New Barclays CEO keeps foot on investment bank push

5 min read
Americas, EMEA
Steve Slater

New Barclays CEO CS Venkatakrishnan said he is doubling down on the UK bank’s commitment to its investment bank and plans to continue building out areas such as healthcare and technology, prime services and sustainable financing.

Barclays’ corporate and investment bank delivered a fourth-quarter pre-tax profit of £1bn, up 24% from a year earlier, on unchanged revenues of £2.63bn. That took its profit for 2021 to a record £5.85bn, up 46% from 2020, despite a 1% dip in revenues to £12.33bn.

The division’s return on allocated capital last year was 14.9%, up from 9.5% in 2020, and well above the bank’s target of 10%.

Venkatakrishnan took over as CEO in November after the sudden exit of Jes Staley. Venkatakrishnan said on Wednesday CIB’s performance was the result of a multi-year build up and commitment to its investment bank, when it has invested in technology and bankers.

“At the same time, some of our European peers have been exiting capital markets businesses,” he told reporters on a conference call.

“We see opportunities to sustain and grow our share of industry fee pools, helping to protect earnings during weaker periods in the cycle, and delivering strong returns.”

Venkatakrishnan said Barclays is increasing market share in several areas, including equity capital markets, technology banking, prime services, securitised products and emerging markets trading, and will continue to invest in those areas.

“In banking it has been around the new economy, it has been around technology and healthcare, and increasingly it will be around renewables and carbon and the broader ESG agenda.

“In markets, for a number of years we’ve been making investments in our prime business and some of that has paid off very well in the last year or so,” he said.

Black mark lesson

Barclays pulled in £956m in investment banking fees in the October-December quarter, up 27% from a year earlier. Within that, ECM revenues were up 52% to £158m, debt capital markets revenues rose 22% to £511m and M&A advisory was up 24% to £287m.

For the full year, investment banking fees were £3.66bn, up 34% from 2020, with ECM revenues up 72% to £813m, DCM up 13% to £1.93bn and advisory revenues up 64% to £921m. That outperformed an average 40% rise in advisory and underwriting revenues for the big five US banks.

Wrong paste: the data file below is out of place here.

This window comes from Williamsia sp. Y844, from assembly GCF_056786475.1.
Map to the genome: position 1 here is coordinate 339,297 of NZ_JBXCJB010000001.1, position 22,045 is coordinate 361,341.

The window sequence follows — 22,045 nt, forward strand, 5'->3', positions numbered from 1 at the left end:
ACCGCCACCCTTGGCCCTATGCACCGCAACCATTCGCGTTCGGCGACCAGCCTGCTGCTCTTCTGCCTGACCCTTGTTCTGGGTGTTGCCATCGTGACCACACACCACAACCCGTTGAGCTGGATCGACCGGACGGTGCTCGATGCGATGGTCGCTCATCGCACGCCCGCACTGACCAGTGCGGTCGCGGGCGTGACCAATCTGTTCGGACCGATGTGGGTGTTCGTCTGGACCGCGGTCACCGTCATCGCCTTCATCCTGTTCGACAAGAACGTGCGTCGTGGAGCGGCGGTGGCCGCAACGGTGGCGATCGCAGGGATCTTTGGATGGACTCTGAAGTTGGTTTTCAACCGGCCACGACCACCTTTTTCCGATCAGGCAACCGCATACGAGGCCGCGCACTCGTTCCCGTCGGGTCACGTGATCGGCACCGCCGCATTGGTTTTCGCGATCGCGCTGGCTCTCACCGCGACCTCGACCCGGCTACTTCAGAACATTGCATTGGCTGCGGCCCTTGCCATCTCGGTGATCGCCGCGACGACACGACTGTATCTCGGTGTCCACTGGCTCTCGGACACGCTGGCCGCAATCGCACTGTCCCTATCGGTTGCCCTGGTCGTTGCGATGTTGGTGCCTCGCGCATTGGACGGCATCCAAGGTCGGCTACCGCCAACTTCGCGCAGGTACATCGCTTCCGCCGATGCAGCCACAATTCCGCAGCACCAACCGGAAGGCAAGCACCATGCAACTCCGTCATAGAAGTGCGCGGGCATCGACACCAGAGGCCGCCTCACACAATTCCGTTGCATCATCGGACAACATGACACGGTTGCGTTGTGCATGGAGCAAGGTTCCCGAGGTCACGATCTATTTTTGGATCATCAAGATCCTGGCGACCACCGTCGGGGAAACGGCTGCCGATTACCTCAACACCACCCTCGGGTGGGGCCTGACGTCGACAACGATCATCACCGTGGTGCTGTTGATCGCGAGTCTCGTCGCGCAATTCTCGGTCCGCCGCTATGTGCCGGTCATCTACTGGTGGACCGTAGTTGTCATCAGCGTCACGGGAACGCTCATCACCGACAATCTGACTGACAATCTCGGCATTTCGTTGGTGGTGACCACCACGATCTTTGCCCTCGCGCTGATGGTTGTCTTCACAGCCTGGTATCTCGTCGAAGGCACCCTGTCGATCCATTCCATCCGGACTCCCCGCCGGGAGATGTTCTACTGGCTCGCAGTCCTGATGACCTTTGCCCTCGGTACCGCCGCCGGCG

Trading revenues slowed in the fourth quarter, however, and Barclays’ revenues from fixed income, currency and commodities were £546m in the quarter, down 33% from a year earlier. Equities trading revenues fell 8% to £501m – both weaker than the performance of US banks.

Barclays also had a black mark – it took a hefty loss of about US$125m on a complex currency derivatives trade in December, IFR reported last month. It was linked to Advent International and Singapore wealth fund GIC’s abortive takeover attempt of drug maker Swedish Orphan Biovitrum, sources said.

Venkatakrishnan declined to comment on specific trades, but said its investment bank handles "very large risk transfer transactions" for clients across its banking and trading teams.

“The vast majority of times those transactions go very well, they are profitable to us and they give the client a risk and return profile they want. Once in a while, it doesn’t go as well. We are prepared for those things, we obviously don’t like them, but we learn from them and we move on. But they are part of the business of trading and markets," he said.

Barclays warned that group costs could rise “modestly” this year due to inflationary pressures and investment spending.

That includes pay for staff, and there is competition for staff in many areas. Barclays' bonus pot for 2021 swelled to £1.95bn, up 23% from 2020, on the back of the strong performance in the investment bank.

Barclays' group profit was £1.47bn for the fourth quarter, up from £646m a year earlier. Its full-year profit was £8.41bn, up from £3.07bn for 2020, aided by a reversal in credit impairments. Group RoTE jumped to 13.4% from 3.2%, and above its target of 10%.

It raised its total dividend payout for 2021 to 6p per share from 1p for 2020, and said it will buy back up to £1bn of shares, adding to £500m of buybacks during 2021.